Top 20 law schools – a compelling value
Sometimes affordability and value isn’t just about cost, it’s about ROI (return on investment). What are you getting in return for spending/borrowing six-figures of student debt?
These schools are high cost, high return schools. Not only to do graduates from these schools receive more than 2x the national starting salary average, but most of them have the highest employment rates post-graduation (~90%) too.
Many graduates with over $200,000 in student loans but if they can make $180,000 starting out which is the average for those who graduate with a JD from a top 10 law school, they can reasonably be debt free within 5 years if not sooner.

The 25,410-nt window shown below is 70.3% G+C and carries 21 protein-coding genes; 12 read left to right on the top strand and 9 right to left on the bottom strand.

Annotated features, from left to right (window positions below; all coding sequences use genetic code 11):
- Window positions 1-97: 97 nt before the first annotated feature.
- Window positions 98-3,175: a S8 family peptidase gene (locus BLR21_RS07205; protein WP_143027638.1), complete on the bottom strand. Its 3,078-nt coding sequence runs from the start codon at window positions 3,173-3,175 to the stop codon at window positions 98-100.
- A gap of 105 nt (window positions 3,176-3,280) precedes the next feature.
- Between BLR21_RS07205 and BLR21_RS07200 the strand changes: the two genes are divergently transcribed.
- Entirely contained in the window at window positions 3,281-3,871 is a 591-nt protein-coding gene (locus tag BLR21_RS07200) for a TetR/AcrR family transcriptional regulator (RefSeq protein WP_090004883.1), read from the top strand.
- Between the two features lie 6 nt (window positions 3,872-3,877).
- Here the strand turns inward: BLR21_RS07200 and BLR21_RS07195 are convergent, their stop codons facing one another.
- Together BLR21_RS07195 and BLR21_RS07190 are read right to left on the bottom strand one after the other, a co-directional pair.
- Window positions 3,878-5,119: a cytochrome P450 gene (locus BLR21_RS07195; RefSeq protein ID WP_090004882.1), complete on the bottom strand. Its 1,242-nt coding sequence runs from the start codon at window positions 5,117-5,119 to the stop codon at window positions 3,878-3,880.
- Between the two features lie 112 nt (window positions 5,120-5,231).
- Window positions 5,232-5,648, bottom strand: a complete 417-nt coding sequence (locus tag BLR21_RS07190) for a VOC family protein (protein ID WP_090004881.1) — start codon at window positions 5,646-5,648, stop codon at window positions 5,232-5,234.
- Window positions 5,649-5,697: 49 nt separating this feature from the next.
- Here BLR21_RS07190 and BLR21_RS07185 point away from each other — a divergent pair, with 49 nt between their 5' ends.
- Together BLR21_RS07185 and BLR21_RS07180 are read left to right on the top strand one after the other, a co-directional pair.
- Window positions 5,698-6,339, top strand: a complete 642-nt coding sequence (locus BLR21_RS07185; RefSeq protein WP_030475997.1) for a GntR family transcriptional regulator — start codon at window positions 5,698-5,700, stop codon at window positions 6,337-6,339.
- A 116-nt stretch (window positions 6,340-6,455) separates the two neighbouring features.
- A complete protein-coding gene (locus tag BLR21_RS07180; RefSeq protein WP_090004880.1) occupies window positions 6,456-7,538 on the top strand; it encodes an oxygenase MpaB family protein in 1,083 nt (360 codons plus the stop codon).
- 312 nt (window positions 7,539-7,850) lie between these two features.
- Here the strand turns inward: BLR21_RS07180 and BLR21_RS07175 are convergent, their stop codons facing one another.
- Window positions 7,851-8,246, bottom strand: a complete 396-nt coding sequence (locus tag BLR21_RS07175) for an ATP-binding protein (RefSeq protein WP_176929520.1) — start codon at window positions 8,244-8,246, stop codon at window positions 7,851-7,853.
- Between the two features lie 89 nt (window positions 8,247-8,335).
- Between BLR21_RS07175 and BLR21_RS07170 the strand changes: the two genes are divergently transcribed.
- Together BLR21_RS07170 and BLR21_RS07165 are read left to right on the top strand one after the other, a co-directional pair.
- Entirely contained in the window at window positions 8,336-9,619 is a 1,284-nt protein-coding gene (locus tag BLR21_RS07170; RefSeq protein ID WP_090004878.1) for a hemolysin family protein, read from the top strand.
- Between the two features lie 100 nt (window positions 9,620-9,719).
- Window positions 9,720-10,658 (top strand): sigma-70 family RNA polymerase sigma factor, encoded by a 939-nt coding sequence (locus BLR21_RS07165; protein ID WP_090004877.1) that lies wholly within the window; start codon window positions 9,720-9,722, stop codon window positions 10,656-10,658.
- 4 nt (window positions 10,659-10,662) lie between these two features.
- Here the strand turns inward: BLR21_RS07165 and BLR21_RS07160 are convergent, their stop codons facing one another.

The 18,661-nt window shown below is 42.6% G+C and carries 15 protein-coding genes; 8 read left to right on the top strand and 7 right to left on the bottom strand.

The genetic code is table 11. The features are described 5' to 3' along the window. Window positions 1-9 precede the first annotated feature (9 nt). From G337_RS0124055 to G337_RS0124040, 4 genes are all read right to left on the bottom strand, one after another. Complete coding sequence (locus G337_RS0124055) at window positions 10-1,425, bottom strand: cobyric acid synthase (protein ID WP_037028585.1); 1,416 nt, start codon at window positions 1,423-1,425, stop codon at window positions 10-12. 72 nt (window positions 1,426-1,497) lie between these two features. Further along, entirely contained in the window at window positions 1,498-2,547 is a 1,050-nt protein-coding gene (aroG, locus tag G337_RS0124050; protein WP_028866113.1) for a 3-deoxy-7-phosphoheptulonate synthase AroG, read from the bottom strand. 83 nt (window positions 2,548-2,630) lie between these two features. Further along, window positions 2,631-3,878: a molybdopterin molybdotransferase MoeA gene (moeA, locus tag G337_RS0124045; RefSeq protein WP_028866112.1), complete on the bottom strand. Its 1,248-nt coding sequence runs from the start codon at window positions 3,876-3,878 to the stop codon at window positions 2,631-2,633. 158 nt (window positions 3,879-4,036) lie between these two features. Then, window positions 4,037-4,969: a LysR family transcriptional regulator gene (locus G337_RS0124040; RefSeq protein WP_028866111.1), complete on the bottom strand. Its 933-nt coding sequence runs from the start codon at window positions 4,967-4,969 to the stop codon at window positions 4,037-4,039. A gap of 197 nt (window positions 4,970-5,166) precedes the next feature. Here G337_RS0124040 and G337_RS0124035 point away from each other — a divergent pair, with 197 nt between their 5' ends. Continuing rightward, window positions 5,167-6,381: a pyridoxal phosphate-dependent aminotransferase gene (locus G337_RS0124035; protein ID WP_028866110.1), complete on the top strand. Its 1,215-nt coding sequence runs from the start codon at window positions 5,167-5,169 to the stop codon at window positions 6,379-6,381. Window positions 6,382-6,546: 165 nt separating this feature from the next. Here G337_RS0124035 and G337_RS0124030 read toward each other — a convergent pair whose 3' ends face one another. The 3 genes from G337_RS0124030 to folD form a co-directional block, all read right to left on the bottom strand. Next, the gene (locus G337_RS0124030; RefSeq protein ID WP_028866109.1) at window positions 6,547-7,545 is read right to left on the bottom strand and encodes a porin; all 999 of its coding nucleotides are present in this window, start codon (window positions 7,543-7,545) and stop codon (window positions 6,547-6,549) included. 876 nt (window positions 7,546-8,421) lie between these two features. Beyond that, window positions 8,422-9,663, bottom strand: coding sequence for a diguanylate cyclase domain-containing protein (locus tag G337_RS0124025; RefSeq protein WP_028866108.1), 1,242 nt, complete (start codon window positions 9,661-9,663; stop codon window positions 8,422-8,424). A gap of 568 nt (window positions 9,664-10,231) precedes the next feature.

Think about it, the average lawyer makes close to $120,000 and ones who graduate from these schools start out at a 50% premium to the average! It’s worth it to pay up for the starting salary alone let alone their income upside throughout their career.
Borrowers beware though. Anytime someone takes out debt, they need to follow through. People who enroll at these schools must make it through, graduate, and practice law at a private law firm to make it worth it. Those that don’t will be stuck with crippling student debt and without the income to overcome it.
Public sector law – manageable with federal student loans (but proceed with caution)
For those aspiring lawyers who want to work in the public or non-profit sector, they can expect income between $50,000 to $60,000 which is below the starting private sector starting salary average and the upside is also much more limited.